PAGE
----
With its finely-tuned cast and an intricate plot about committing the perfect crime, “Takers” should have been the perfect movie. Unfortunately, director John Luessenhop (“Lockdown”) doesn’t seem to know exactly what to do with his actors or the story. As a result, “Takers” takes more than it gives to the audience.
Perfect crimes confound the police in “The Takers”
Paul Walker plays John Rahway, one member of a very precise group of thieves. Each heist is carefully planned and executed, which confuses and confounds police detectives. For thieves, the group, led by Gordon Jennings (Idris Elba), has an excellent track record, leaving only one injured man behind in a past heist.
That unfortunate thief, a man known as Ghost (Tip “T.I.” Harris), finally is released from prison, showing up unexpectedly in Rahway’s classy apartment. Although Ghost’s proceeds from his last robbery have carefully been deposited in secret bank accounts for him, he still wants to get back into the game. Jennings and the rest of the team are skeptical about his true motives, though.
No police detective has been able to catch Jennings and his crew, but Jack Welles (Matt Dillon) is getting dangerously close. Welles is a hard-boiled detective who starts to obsess over these perfectly executed robberies. He even puts his relationship with his daughter at risk to chase down leads about these perfect crimes.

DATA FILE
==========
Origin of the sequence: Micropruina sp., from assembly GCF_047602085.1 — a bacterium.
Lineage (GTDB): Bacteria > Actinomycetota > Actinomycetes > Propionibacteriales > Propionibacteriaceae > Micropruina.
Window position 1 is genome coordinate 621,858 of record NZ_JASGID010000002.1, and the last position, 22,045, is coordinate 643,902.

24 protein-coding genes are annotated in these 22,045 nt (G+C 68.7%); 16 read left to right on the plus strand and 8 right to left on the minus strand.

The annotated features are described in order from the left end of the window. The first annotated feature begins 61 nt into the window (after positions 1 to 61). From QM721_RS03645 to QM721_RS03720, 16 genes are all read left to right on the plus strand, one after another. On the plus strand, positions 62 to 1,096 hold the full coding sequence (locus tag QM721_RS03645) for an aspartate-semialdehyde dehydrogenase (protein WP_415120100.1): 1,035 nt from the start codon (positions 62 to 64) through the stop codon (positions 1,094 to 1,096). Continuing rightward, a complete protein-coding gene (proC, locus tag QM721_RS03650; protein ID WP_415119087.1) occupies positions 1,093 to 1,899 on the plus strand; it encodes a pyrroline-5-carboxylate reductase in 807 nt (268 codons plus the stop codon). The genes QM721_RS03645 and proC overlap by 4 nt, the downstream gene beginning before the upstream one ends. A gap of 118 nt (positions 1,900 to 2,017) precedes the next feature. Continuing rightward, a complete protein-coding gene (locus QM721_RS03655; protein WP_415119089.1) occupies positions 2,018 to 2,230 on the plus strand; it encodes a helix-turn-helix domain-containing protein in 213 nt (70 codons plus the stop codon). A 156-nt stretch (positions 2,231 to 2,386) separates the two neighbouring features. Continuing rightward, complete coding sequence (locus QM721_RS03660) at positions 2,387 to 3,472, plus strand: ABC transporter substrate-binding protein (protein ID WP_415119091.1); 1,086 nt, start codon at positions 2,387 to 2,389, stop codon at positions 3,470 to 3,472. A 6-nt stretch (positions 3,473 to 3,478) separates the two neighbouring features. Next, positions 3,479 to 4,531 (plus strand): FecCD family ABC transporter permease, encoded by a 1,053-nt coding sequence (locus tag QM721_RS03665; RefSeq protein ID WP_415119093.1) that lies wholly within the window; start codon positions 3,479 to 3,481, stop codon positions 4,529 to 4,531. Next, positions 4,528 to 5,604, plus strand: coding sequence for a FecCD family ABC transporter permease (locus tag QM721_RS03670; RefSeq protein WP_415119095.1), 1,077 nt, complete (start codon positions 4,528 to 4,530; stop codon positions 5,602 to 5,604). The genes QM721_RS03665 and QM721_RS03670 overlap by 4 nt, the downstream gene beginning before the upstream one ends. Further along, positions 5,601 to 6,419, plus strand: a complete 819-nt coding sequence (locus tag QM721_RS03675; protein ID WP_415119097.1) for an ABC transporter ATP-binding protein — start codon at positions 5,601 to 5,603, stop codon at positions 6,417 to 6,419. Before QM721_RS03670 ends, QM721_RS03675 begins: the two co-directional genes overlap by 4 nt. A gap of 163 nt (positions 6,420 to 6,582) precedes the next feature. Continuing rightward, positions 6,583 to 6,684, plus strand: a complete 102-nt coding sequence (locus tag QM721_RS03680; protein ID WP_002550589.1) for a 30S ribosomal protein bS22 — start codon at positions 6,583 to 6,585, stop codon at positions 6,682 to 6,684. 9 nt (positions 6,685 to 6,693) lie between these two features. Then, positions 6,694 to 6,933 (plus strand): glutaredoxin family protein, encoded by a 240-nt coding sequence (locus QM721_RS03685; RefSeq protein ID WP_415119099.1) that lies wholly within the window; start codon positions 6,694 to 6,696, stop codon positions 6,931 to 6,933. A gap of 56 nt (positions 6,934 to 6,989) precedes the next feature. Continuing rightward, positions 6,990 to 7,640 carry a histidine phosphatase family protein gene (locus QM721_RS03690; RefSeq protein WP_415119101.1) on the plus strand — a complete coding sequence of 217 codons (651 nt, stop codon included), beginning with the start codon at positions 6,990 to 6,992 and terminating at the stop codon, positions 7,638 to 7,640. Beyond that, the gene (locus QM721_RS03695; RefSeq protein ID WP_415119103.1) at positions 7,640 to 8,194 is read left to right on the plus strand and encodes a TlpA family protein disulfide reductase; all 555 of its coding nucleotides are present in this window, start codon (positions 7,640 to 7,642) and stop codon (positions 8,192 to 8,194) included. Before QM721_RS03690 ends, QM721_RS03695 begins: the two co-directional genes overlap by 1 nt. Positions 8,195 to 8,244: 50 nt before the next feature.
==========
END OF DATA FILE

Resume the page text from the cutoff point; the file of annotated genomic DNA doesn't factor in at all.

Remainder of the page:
“Takers” runs out of gas early on
“Takers” is heavy on explosions and gunfire, but mysteriously light on plot. A film like “The Italian Job” takes the concept of a tightly-knit group of thieves and runs with it, but “The Takers” quickly runs out of gas early on.
Rapper Tip “T.I.” Harris deserves high praise, though, for his portrayal of Ghost, the one who had been left behind so many years ago. When Ghost reappears on the scene after serving his time behind bars, Harris makes it obvious that the character wants some payback, especially after he learns that his lady love (Zoe Saldana) has become cozy with someone else in the group.
Matt Dillon turns in another solid performance in “Takers.” As Jack Welles, Dillon does it the old school way, obsessing over hours of surveillance footage and virtually ignoring some important father/daughter time with his little girl.
Despite top-notch performances from Harris and Dillon, “Takers” is still a disappointing film from start to finish. It’s almost a crime that a cast this good is willing to take money for a movie like this.
“Takers,” rated PG-13 for intense sequences of violence and action, a sexual situation/partial nudity and some language, currently is playing in local theaters.